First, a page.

Students advocate to get outdoors


Austin Bradley

Senior Austin Bradley pets his dog while enjoying the outdoors.

Erin Pickert, Feature Editor

With classes being online for the rest of the 2020 spring semester and social distancing practices being enforced, many De Soto High School Wildcats are feeling rather cooped up in their homes. Two students from DHS shared the need to be taking advantage of this time to get outdoors and reconnect with nature.

“[Spending time outdoors has] made all the difference,” senior Austin Bradley said. “Being able to be outside during this time lessens that feeling of seclusion and isolation that, right now, everyone is experiencing.”

Senior Aspen Grieshaber also expresses the need of getting outside during quarantine.

“It is so important to get outside when you can during this time because getting some Vitamin D can really do a number on your mental health,” Grieshaber said. “Sunshine makes you feel great and can help immensely during this dark period.”

In order to spend more time outside, Bradley completes most of his assignments from his back patio and urges others to also make efforts to get fresh air. Whether or not they spend as much time as he does, he encourages them to find some outdoor hobby.

“I think that for most people they need some sort of connectedness with nature and the natural world. Whether that’s through fishing, or going on hikes, or playing basketball or soccer or anything outside,” Bradley said.  

For many, the social distancing required during this time has made daily tasks more difficult. Many seniors, such as Grieshaber and Bradley, are facing the loss of aspects of senior year that are often eagerly looked forward to.

“Nature has helped me cope because I am able to be outside and enjoy the little things around me,” Grieshaber said. “The random purple and white flowers in our yard and the bluebirds using our nesting boxes are just a few things that my family see and we think ‘oh! how pretty!’ and using those to see the good in every situation helps us to cope with the grief.”

Grieshaber takes daily walks, cycles with her family, explores hiking trails and even rock climbs when she finds an opportunity.

Senior Austin Bradley photographs a honeybee in his garden.
Senior Austin Bradley photographs a Monarch Butterfly in his garden.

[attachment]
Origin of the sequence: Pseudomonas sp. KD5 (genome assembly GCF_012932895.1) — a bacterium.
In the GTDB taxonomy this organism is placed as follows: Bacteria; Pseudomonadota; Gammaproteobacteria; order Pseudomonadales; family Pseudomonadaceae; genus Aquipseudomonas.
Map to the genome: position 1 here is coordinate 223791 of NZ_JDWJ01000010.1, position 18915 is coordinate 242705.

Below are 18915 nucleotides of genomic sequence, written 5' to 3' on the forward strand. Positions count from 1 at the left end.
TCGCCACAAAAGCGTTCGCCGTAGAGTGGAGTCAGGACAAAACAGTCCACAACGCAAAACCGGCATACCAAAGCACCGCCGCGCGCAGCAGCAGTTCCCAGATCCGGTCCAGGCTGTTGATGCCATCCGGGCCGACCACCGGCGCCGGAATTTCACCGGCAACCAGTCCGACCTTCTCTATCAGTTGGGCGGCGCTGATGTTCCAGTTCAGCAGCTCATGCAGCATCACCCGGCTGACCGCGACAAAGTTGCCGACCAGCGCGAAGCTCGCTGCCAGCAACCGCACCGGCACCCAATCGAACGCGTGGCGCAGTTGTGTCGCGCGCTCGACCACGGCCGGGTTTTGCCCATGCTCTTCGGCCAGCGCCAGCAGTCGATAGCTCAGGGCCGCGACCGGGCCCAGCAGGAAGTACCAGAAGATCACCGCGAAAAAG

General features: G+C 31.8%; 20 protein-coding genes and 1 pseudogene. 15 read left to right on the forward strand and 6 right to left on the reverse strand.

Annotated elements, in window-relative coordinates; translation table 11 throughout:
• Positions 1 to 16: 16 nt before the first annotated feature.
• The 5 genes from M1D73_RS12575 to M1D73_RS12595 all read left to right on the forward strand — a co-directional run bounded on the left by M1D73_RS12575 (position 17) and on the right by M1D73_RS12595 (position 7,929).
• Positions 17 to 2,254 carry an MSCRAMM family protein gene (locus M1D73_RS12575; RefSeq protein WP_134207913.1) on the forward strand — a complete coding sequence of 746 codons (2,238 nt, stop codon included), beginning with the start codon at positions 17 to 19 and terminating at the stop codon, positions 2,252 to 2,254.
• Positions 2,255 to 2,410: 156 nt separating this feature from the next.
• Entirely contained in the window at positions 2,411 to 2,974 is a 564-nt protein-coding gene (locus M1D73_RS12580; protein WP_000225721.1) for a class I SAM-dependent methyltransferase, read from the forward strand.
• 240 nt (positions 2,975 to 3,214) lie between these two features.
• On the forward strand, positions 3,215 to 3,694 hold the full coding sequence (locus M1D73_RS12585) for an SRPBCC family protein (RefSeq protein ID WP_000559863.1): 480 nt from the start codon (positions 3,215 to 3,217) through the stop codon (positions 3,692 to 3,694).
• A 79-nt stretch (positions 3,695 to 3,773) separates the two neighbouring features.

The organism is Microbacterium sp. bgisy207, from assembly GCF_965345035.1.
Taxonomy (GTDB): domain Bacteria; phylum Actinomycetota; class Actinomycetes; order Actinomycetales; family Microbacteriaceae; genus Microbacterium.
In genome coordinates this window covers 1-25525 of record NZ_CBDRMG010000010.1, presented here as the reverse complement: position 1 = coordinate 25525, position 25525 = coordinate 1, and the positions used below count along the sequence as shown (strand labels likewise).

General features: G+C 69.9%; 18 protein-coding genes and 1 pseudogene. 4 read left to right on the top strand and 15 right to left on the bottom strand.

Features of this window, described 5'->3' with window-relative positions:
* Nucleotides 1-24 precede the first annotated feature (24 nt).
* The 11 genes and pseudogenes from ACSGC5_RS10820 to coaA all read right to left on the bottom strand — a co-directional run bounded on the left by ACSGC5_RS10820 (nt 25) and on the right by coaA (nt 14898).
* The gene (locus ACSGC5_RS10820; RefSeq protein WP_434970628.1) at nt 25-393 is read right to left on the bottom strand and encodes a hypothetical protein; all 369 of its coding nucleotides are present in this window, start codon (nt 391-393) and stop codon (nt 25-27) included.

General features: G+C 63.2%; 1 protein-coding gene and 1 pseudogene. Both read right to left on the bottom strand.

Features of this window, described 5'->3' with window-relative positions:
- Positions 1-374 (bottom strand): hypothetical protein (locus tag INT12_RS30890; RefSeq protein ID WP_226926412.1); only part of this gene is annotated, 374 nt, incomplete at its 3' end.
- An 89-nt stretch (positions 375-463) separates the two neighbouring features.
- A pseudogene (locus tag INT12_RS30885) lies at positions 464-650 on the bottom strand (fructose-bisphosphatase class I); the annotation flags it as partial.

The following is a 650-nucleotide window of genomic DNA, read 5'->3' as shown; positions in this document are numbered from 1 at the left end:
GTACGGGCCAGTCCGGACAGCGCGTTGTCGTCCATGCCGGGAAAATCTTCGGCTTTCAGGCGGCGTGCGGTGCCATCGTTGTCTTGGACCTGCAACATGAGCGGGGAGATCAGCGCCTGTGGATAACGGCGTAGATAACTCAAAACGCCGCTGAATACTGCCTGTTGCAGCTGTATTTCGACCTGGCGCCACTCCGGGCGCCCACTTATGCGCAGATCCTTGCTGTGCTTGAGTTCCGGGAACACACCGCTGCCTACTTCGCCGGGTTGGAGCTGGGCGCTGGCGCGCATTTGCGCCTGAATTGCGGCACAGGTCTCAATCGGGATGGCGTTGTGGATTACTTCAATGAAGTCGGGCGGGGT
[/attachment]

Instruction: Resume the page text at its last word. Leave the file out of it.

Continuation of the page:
For Bradley, he often takes walks, bikes, goes for runs, plays with his dog and spends time in his vegetable garden and flower beds. Bradley suggests that simple activities can make a large impact to counter the mental health struggles many may be experiencing.

“Going on a walk, even just up and down the road or around the block, can be a great way to step away from your school work and have a break from it all,” Bradley said.

However, if you’re not wanting to get super active outside, Bradley suggests to “sit on [your] back deck or patio with a cup of coffee or some kind of drink, and just sit outside for just five or 10 minutes … and just hear the wind and the birds and take a moment to soak that in and enjoy the outdoors.”

Grieshaber recommends taking some of your inside passions, like guitar playing, drawing or reading, outside.

“It doesn’t matter what you do, it’s the fact that you’re outside,” Grieshaber said.

Many find spending time outdoors to be a meditative experience.

“The thing I most enjoy about the outdoors is that it clears my mind,” Grieshaber said. “It’s sort of a meditative feeling and anyone who spends time outside would agree. It’s so therapeutic and helps ease the soul.” 

Grieshaber has noticed the increased amount of people spending time outdoors, visiting parks and more. She holds an optimistic view that there will be good to come out of the situation in terms of environmental awareness.

“I hope that when we come out of this society, we will have a greater appreciation for nature and begin to use our voices to protect it,” Grieshaber said. “I hope that some people are now seeing the trash in the rivers and the trash in the trees so they understand what people … have been talking about.”

Bradley and Grieshaber are excited about a renewed appreciation for the outdoors, which they hope will continue to impact the decisions people make in regards to the health of not only themselves, but the people around them and the Earth they live on.